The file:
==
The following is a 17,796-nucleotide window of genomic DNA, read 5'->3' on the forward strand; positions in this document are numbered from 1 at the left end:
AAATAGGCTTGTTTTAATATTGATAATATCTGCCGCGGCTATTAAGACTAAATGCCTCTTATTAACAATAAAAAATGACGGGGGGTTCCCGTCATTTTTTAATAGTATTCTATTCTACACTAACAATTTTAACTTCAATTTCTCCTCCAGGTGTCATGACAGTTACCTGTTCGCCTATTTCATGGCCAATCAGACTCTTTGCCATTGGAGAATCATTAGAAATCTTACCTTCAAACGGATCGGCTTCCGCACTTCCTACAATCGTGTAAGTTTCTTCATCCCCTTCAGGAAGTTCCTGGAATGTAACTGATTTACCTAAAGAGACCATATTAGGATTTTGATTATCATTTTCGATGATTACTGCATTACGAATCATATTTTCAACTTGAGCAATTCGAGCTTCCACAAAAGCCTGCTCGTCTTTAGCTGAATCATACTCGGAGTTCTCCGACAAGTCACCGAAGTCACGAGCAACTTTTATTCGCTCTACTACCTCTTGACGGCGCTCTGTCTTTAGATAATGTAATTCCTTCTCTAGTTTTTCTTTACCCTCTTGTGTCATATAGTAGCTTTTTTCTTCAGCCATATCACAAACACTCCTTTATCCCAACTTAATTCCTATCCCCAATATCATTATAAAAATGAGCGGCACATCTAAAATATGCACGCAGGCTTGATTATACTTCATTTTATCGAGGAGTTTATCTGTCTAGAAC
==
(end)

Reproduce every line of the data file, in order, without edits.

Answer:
The following is a 17,796-nucleotide window of genomic DNA, read 5'->3' on the forward strand; positions in this document are numbered from 1 at the left end:
AAATAGGCTTGTTTTAATATTGATAATATCTGCCGCGGCTATTAAGACTAAATGCCTCTTATTAACAATAAAAAATGACGGGGGGTTCCCGTCATTTTTTAATAGTATTCTATTCTACACTAACAATTTTAACTTCAATTTCTCCTCCAGGTGTCATGACAGTTACCTGTTCGCCTATTTCATGGCCAATCAGACTCTTTGCCATTGGAGAATCATTAGAAATCTTACCTTCAAACGGATCGGCTTCCGCACTTCCTACAATCGTGTAAGTTTCTTCATCCCCTTCAGGAAGTTCCTGGAATGTAACTGATTTACCTAAAGAGACCATATTAGGATTTTGATTATCATTTTCGATGATTACTGCATTACGAATCATATTTTCAACTTGAGCAATTCGAGCTTCCACAAAAGCCTGCTCGTCTTTAGCTGAATCATACTCGGAGTTCTCCGACAAGTCACCGAAGTCACGAGCAACTTTTATTCGCTCTACTACCTCTTGACGGCGCTCTGTCTTTAGATAATGTAATTCCTTCTCTAGTTTTTCTTTACCCTCTTGTGTCATATAGTAGCTTTTTTCTTCAGCCATATCACAAACACTCCTTTATCCCAACTTAATTCCTATCCCCAATATCATTATAAAAATGAGCGGCACATCTAAAATATGCACGCAGGCTTGATTATACTTCATTTTATCGAGGAGTTTATCTGTCTAGAAC